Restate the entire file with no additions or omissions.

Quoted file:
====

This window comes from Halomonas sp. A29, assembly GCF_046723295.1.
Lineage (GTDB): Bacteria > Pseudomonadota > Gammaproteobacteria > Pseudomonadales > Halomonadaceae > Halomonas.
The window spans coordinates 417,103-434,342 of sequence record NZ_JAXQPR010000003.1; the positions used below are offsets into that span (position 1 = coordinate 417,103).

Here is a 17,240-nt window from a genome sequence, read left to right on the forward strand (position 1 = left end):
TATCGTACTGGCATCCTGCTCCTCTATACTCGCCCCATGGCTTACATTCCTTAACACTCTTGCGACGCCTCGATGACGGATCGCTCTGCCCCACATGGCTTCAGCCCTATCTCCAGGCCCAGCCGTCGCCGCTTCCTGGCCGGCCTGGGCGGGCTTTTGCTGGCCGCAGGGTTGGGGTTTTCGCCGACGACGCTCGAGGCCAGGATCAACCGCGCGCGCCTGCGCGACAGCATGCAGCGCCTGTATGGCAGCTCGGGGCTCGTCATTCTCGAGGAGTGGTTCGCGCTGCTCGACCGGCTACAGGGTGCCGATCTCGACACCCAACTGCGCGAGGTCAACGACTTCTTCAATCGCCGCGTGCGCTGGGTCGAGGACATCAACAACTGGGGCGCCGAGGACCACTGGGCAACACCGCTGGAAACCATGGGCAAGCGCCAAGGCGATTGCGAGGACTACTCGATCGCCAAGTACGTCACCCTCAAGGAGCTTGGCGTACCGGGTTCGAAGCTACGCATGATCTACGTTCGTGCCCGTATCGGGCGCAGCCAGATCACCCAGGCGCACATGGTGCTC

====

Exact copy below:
This window comes from Halomonas sp. A29, assembly GCF_046723295.1.
Lineage (GTDB): Bacteria > Pseudomonadota > Gammaproteobacteria > Pseudomonadales > Halomonadaceae > Halomonas.
The window spans coordinates 417,103-434,342 of sequence record NZ_JAXQPR010000003.1; the positions used below are offsets into that span (position 1 = coordinate 417,103).

Here is a 17,240-nt window from a genome sequence, read left to right on the forward strand (position 1 = left end):
TATCGTACTGGCATCCTGCTCCTCTATACTCGCCCCATGGCTTACATTCCTTAACACTCTTGCGACGCCTCGATGACGGATCGCTCTGCCCCACATGGCTTCAGCCCTATCTCCAGGCCCAGCCGTCGCCGCTTCCTGGCCGGCCTGGGCGGGCTTTTGCTGGCCGCAGGGTTGGGGTTTTCGCCGACGACGCTCGAGGCCAGGATCAACCGCGCGCGCCTGCGCGACAGCATGCAGCGCCTGTATGGCAGCTCGGGGCTCGTCATTCTCGAGGAGTGGTTCGCGCTGCTCGACCGGCTACAGGGTGCCGATCTCGACACCCAACTGCGCGAGGTCAACGACTTCTTCAATCGCCGCGTGCGCTGGGTCGAGGACATCAACAACTGGGGCGCCGAGGACCACTGGGCAACACCGCTGGAAACCATGGGCAAGCGCCAAGGCGATTGCGAGGACTACTCGATCGCCAAGTACGTCACCCTCAAGGAGCTTGGCGTACCGGGTTCGAAGCTACGCATGATCTACGTTCGTGCCCGTATCGGGCGCAGCCAGATCACCCAGGCGCACATGGTGCTC